On April 6, in the case of Furst v. Rebholz; No. SC2020-1479, the Florida Supreme Court ruled that a homeowner is not eligible for a homestead tax exemption on the portion of a residence that is rented exclusively to a tenant.
The Florida homestead exemption provides several important benefits to homeowners, including protecting from forced sales by creditors as well as providing for a 3% cap annually on an increase in the appraisal value of the residence.
There are two important requirements to qualify for the homestead exemption:
- The homesteaded property must be in the name of the individual and cannot be owned through an entity.
- The property must be owner-occupied.
The issue in this case involved rental of a portion of the homesteaded property rather than exclusive use by the owner.
In this case, the Supreme Court stated, in pertinent part, that residency is a use-based requirement per Subsection (1)(a) of Section 196.011 of the Florida Statute. Section 196.031(4) provides that “the [homestead] exemption provided in this section applies only to those parcels classified and assessed as owner-occupied residential property or only to the portion of property so classified and assessed.” The Supreme Court of Florida sided with the County Property Appraiser and ruled that the portion of the property that is rented out for income is not considered the permanent residence of the owner, and therefore the owner should not have received a homestead property-tax exemption for that part of the property.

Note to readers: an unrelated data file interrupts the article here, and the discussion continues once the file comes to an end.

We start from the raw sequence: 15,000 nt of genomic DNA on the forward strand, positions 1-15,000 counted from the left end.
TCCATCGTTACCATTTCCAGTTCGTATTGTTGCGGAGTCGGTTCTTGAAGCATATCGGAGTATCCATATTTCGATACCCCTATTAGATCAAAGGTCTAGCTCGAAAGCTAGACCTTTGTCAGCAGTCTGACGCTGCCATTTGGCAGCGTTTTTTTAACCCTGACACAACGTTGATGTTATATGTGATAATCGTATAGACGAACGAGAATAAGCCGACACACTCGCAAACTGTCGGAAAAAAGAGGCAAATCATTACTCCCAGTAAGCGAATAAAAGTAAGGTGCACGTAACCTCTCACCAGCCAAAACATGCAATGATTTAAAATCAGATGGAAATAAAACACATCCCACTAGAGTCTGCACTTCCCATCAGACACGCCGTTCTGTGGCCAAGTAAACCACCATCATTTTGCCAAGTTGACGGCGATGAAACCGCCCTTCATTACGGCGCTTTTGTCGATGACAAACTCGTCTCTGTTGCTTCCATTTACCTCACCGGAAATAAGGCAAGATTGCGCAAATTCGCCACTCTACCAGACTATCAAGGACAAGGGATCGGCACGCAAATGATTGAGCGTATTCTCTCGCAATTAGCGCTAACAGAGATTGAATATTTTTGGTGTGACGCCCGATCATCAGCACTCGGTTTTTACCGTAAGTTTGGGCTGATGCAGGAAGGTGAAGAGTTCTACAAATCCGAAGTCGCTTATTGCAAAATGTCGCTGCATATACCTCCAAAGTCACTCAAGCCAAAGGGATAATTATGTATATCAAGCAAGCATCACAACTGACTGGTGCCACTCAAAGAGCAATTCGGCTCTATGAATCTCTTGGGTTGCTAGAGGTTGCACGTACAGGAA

The Court also indicated that this case should not impact individuals who work from home and use part of their home for business activities.
What does CohnReznick think?Although the total tax in dispute in this case was not material, the Florida Supreme Court’s decision signifies enforcement of a longstanding statute and policy governing the use of the homestead exemption. While the Court did limit the right of the homeowner to claim the whole property as homestead where a portion of the residence is rented, the Court reinforced a homeowner’s right to work from home and still qualify for the homestead exemption. As many individuals relocate to Florida, homeowners must review qualifications both on ownership as well as the exclusive use to make sure the homestead exemption is not tainted in any way.
Subject matter expertise
JD, Principal, Practice Leader, State and Local Tax (SALT) Services
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